Sequence alignment It is done for checking sequence similarity between two or more different sequences. This will give information about how two sequences are different, what is their evolutionary relationship, which residues are conserved etc. Take a look at following sequence alignment between different sequences. (Image courtesy: Wikimedia Commons) You ...


4

In Illumina sequencing, the DNA is (usually randomly) sheared into fragments. For paired end sequencing, fragments of a specific size range are selected and then sequenced from both sides. This results in two reads for each fragment. As read length is fixed, also the remaining "middle part" of the fragment is in a specific size range. In some cases there is ...


3

If you only want to use only sequencing techniques, you have a problem. To get a feeling of what kind of results to expect, consider this paper published recently in Nature Genetics. They tried to assemble a whale genome de novo. They had 7 (!) paired-end libraries with different insert lengths ranging from 170bp to 20kb. Read lengths were mostly 100bp and ...


2

I really like the genious software suite. It can multithread and really use the performance of your computer. Even complicated things like De Novo assembly are very very intuitive.


2

It means k-mer coverage. From the velvet manual: 4.2.1 The contigs.fa file This fasta file contains the sequences of the contigs longer than 2 k , where k is the word-length used in velveth. If you have specified a min_contig_length threshold, then the contigs shorter than that value are omitted. Note that the length and coverage ...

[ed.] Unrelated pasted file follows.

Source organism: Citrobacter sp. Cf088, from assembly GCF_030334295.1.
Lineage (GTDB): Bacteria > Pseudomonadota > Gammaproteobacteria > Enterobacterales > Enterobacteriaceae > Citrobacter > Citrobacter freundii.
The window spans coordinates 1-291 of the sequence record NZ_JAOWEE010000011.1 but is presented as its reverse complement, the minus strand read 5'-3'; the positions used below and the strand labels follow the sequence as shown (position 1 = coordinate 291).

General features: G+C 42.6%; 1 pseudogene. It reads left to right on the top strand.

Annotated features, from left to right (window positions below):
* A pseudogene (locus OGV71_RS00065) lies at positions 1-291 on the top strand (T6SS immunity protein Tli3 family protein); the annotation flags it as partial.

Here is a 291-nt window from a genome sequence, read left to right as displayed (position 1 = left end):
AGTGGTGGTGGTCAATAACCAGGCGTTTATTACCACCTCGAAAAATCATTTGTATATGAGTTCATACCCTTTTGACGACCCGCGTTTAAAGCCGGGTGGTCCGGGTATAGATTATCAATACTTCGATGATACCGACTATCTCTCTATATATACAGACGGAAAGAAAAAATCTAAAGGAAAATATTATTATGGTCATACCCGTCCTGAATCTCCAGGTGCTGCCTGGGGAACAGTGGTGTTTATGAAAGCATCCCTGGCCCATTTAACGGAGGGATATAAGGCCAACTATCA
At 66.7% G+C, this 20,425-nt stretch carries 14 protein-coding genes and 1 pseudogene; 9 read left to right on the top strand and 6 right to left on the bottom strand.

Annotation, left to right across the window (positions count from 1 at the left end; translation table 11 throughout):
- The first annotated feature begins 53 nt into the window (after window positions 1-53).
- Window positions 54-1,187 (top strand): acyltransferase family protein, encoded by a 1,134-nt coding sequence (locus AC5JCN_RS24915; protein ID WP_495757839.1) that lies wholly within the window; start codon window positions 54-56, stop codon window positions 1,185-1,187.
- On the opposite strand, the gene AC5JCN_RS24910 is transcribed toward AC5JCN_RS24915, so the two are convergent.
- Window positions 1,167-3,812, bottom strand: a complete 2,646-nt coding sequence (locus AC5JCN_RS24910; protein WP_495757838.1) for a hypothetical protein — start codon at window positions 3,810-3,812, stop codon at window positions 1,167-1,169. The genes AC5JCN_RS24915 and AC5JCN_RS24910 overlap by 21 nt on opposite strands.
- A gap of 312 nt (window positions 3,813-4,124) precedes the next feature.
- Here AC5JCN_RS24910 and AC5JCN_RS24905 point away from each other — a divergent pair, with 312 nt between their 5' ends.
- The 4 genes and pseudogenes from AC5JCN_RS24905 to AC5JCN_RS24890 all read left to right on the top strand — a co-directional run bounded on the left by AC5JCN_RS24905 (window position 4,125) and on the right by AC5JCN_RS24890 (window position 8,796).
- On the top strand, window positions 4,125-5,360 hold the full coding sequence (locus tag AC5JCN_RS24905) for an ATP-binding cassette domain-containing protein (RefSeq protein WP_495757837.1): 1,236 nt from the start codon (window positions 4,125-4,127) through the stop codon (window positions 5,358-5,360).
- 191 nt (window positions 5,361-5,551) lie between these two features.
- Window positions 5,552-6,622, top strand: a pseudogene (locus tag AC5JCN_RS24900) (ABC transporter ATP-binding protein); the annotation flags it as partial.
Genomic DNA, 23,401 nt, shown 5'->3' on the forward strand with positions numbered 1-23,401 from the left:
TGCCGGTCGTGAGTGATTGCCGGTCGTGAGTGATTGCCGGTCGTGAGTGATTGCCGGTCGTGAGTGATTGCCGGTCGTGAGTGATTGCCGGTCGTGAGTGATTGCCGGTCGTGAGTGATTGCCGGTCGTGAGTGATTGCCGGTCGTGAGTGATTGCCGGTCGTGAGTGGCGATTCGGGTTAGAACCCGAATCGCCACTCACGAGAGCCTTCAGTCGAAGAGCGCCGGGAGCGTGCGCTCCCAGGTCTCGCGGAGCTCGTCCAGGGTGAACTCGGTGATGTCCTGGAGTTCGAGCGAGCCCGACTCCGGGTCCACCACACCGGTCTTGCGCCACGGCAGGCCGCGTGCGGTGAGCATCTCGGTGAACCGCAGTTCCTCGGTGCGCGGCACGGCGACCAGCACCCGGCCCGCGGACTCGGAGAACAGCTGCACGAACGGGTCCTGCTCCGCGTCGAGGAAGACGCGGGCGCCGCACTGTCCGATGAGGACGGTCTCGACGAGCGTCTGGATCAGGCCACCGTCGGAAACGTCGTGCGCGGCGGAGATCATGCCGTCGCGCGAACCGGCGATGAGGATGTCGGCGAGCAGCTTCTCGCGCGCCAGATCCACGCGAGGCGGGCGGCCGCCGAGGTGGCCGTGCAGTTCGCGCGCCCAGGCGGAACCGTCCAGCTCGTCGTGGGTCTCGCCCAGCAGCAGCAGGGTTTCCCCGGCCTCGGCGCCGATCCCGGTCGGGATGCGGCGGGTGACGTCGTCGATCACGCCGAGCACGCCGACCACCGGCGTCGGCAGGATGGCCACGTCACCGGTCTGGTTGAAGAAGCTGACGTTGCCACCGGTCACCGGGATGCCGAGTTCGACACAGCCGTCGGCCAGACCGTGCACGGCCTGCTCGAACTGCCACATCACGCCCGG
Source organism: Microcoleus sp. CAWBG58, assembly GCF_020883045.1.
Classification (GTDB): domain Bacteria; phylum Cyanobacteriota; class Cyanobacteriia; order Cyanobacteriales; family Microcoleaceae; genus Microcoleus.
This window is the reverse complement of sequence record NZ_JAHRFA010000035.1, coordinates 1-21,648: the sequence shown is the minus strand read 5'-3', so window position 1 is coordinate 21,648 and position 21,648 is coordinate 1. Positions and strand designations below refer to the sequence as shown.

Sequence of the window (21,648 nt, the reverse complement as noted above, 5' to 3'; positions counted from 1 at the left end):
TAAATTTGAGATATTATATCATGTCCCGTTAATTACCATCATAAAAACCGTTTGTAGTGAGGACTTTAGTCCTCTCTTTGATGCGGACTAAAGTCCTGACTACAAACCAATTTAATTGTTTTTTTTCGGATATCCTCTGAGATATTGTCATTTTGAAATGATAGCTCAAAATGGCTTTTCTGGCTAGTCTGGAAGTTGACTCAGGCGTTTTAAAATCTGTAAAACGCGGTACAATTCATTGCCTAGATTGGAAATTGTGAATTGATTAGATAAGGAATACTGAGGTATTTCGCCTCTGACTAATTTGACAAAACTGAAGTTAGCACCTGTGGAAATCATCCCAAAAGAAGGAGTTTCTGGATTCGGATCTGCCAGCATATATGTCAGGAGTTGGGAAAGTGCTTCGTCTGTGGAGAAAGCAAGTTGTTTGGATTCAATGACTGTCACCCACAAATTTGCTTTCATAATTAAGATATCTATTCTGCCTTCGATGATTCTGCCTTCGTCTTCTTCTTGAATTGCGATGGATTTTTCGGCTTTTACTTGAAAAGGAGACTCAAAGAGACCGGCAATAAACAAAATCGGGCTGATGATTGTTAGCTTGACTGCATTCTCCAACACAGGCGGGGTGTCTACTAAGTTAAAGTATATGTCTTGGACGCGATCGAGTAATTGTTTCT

2

If you are interested on the topic of how to compare assemblers, have a look at assemblathon. That group has two papers and working on a third about comparing genome assembly algorithms.


2

If the DNA sequence contains repetative elements, and your reads are not long enough to resolve them, you won't know if you have the right path. Usually you split your results into contiguous regions whose sequence you are confident in.


1

I'm going to re-interpret this question slightly to make it easier to answer: "Why do genome assemblies frequently consist of large numbers of short contigs rather than a relatively small number of long chromosomes (or full replicons of other types)? And how could I make my assembly better?" De novo sequence assemblies (usually) consist of a set of ...


1

I have never heard the term “contig based alignment”, and your question is the only Google hit of this exact query (apart from a 2012 patent application). That said, and without knowing the exact context, I am assuming that you are essentially right: contig-based alignment probably refers to the de novo assembly of reads into contigs, which are then aligned ...


1

As clearly stated in the WP article: The molecule is made up of 20 complement control protein (CCP) modules (also referred to as Short Consensus Repeats or sushi domains) connected to one another by short linkers (of between three and eight amino acid residues) and arranged in an extended head to tail fashion. So in your terminology yes, it is a repeat ...